Chronicles of Future Earth

51S2xXZXZeL[1]By Paco Garcia Jaen

11 years ago I started playing a game with two friends from work. It was a home brew campaign. It was very detailed and very original and terrific fun. So much so that I still remember it 11 years after.

That game has become now a fully grown world and that friend has become now a well known role playing games writer and designer. With titles on her back such as “Legends of Anglerre” and “Mindjammer”, Sarah Newton is a seasoned writer with a talent for detail and evocative description without falling into pedantry.

First things first, the world.

Chronicles of Future Earth happens in Urth, a very distant future version of our planet, where cataclysmic events have shattered civilisation and humanity had to start again, pretty much from scratch. With metal being scarce and the strange semi-organic material Alagin as a substitute often found in Urth, and creatures new and old, magic, psionic powers, demons and a new pantheon of gods with a story full of potential.

To make things even more interesting, the remains of the old civilisation can still be found by the adventurer who dare explore the right location. From unexplored forests, massive ancient cities, moons, other worlds and dimensions only accessible via the mysterious and difficult to control “planing machines”, this setting has a lot to offer for everyone.

The cosmogony is very enticing. With wars between gods and the consequences hard felt both on the planet and society, chaos battles and chaos tainted creatures fight to bring the world to a new end.

COFE-Map-B[1]There was one thing I liked a lot and a thing I didn’t like a lot about this setting. What I didn’t like was the brevity. The way this has been written makes the massive amount of information very easy to digest. By the end of the book you’ll think of the Virikki, Sakaraic, Alagin and many other concepts as if you’d known them all your life. Maybe I am not doing this any justice, but the point is that there is a huge amount of information and Sarah Newton’s ability to give the information in a way that doesn’t overwhelm the reader is nothing short of remarkable.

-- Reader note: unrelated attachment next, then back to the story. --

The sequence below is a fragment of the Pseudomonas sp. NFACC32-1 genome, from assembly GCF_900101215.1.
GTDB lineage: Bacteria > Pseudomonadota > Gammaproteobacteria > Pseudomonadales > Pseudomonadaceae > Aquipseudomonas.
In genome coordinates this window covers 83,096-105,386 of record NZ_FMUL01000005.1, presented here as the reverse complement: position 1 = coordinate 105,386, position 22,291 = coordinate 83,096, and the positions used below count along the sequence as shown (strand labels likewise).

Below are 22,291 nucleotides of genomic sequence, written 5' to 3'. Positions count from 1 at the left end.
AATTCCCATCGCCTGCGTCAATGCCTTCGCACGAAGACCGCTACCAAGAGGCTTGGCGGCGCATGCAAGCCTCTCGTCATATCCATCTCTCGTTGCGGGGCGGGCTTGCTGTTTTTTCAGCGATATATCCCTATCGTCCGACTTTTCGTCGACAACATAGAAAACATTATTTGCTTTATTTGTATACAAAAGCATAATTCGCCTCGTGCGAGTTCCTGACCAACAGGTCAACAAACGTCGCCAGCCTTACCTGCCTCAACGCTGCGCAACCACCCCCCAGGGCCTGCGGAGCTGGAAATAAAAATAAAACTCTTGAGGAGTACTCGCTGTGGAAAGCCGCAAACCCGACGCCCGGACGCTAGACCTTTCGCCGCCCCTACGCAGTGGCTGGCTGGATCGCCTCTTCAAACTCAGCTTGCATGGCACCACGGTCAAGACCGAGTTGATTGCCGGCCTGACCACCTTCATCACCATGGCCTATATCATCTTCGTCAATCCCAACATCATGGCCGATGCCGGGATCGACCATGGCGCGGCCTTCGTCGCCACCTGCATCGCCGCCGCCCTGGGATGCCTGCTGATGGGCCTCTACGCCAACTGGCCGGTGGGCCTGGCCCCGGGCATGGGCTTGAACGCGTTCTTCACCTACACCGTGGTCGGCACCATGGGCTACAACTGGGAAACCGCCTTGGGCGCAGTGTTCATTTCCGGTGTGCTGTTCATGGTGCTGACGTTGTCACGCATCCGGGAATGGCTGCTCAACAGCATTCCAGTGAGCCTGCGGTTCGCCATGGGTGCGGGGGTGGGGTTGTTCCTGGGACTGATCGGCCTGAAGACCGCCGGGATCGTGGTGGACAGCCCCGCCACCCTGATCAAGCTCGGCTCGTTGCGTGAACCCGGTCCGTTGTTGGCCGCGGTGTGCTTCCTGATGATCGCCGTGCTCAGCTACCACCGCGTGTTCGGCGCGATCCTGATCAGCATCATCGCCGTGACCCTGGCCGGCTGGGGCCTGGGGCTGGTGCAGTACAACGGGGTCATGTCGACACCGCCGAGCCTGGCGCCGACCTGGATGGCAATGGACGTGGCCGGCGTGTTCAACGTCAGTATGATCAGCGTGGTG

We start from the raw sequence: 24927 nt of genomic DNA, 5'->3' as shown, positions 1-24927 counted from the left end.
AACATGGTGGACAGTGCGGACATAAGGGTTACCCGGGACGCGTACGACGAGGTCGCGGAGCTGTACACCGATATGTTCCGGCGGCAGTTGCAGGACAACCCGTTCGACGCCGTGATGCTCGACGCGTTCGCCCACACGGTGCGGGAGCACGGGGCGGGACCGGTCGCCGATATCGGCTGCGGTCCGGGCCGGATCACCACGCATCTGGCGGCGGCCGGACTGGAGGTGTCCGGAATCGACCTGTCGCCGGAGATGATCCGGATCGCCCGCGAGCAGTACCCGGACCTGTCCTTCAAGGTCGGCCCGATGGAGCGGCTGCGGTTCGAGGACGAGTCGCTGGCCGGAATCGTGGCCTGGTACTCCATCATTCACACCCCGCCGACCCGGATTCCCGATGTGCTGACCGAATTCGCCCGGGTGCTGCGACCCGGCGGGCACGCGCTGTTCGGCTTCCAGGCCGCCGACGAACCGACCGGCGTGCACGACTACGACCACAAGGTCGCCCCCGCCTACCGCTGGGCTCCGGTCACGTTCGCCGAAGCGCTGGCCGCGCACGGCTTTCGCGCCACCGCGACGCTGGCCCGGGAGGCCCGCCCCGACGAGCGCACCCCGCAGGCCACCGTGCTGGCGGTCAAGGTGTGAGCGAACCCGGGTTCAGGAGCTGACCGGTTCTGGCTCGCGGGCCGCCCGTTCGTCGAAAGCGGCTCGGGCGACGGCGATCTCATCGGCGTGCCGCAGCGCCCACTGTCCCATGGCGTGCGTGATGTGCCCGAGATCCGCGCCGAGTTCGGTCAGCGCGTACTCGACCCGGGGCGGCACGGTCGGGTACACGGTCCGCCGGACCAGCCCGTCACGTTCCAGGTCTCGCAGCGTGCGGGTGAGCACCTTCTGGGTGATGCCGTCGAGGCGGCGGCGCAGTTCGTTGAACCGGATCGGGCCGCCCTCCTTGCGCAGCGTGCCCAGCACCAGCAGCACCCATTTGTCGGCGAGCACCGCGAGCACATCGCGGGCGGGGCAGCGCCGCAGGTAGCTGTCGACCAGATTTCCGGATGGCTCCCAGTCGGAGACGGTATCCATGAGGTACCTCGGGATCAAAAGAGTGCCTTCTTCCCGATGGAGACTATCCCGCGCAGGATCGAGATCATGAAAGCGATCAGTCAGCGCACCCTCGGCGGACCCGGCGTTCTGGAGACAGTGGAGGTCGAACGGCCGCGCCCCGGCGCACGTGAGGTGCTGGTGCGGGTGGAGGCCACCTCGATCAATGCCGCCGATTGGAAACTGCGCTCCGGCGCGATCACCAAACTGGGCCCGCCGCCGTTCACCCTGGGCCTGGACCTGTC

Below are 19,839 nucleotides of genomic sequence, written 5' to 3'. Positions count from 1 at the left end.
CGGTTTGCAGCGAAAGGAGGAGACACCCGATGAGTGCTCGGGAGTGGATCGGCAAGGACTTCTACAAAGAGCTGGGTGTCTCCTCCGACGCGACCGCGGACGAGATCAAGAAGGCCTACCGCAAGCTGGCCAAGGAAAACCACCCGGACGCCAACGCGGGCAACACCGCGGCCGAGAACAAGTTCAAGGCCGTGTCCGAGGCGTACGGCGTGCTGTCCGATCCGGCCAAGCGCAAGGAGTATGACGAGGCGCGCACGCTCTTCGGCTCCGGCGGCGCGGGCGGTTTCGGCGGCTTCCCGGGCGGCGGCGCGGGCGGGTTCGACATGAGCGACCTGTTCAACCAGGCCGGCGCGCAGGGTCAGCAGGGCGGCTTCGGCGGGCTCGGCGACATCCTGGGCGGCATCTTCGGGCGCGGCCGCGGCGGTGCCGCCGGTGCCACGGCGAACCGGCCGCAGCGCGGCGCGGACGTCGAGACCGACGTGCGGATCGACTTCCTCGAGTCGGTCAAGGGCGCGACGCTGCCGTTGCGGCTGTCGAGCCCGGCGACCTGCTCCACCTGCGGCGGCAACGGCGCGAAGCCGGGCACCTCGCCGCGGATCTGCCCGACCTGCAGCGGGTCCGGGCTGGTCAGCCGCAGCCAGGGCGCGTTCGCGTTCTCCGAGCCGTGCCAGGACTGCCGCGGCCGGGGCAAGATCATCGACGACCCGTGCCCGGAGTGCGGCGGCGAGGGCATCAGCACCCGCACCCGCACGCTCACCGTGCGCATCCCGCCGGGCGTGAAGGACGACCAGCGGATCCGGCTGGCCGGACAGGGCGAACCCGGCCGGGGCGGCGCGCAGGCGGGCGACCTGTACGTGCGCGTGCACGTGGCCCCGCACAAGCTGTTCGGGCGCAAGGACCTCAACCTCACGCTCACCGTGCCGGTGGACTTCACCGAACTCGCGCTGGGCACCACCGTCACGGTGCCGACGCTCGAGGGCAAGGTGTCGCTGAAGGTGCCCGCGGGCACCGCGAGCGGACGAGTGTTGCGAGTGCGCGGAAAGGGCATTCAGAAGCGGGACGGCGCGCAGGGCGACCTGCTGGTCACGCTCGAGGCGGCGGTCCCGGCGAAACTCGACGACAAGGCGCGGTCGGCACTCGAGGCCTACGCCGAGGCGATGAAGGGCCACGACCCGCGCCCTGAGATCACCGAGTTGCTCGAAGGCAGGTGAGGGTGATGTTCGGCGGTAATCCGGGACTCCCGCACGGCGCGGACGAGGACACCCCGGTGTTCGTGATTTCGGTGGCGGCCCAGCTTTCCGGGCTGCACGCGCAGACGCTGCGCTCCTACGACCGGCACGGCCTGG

The system

Chronicles of Future Earth is based on Chaosium’s BRP system. The percentile bases system is well established, well supported and well known. There is little else to be said about it, really. It is the perfect system for beginners. You will need the core book published by Chaosium, but it is a well worth investment.

The book

I will say this first and foremost. The game doesn’t suffer for the mistakes of its production.

The production of the book is sloppy. For starters it lacks an index. Although there is a comprehensive glossary and an index of contents at the back of the book, there are no credits or a chapter index.

The artwork is gorgeous. The paintings are really nice and very evocative, the illustrations are lovely and the drawings very appropriate. Unfortunately the conversion from colour to B&W for the book hasn’t worked. The paintings loose too much detail and atmosphere and some of them are used too many times, giving the impression the publisher decided to cut short the budget for artwork. We also must add some pixilation to some of the larger illustrations in some pages of this book deserve the title of amateurish.

The cartography is very adequate. Not my cup of tea in style, but it is very good. The font is a big difficult to read, but that is a minor detail all things considered.

Harsh as this might sound, one would expect better from a company the calibre of Chaosium.


This is a great setting for a beginner player or GM, while experienced ones will find here more than enough material to inspire as many adventures as you like.

Despite the obvious production issues, this is still a book well worth investing in. The quality of the material written in it make it for a good purchase that will be thoroughly enjoyed. Also the plans for future releases and the wealth of material that is to come, will ensure the lifespan of Urth is as long as your imagination wants it to be.

I would give this book 4 stars out of 5, with the poor production taking quite a bit away from the 5 mark.

Chronicles of Future Earth can be obtained from:

Scroll to Top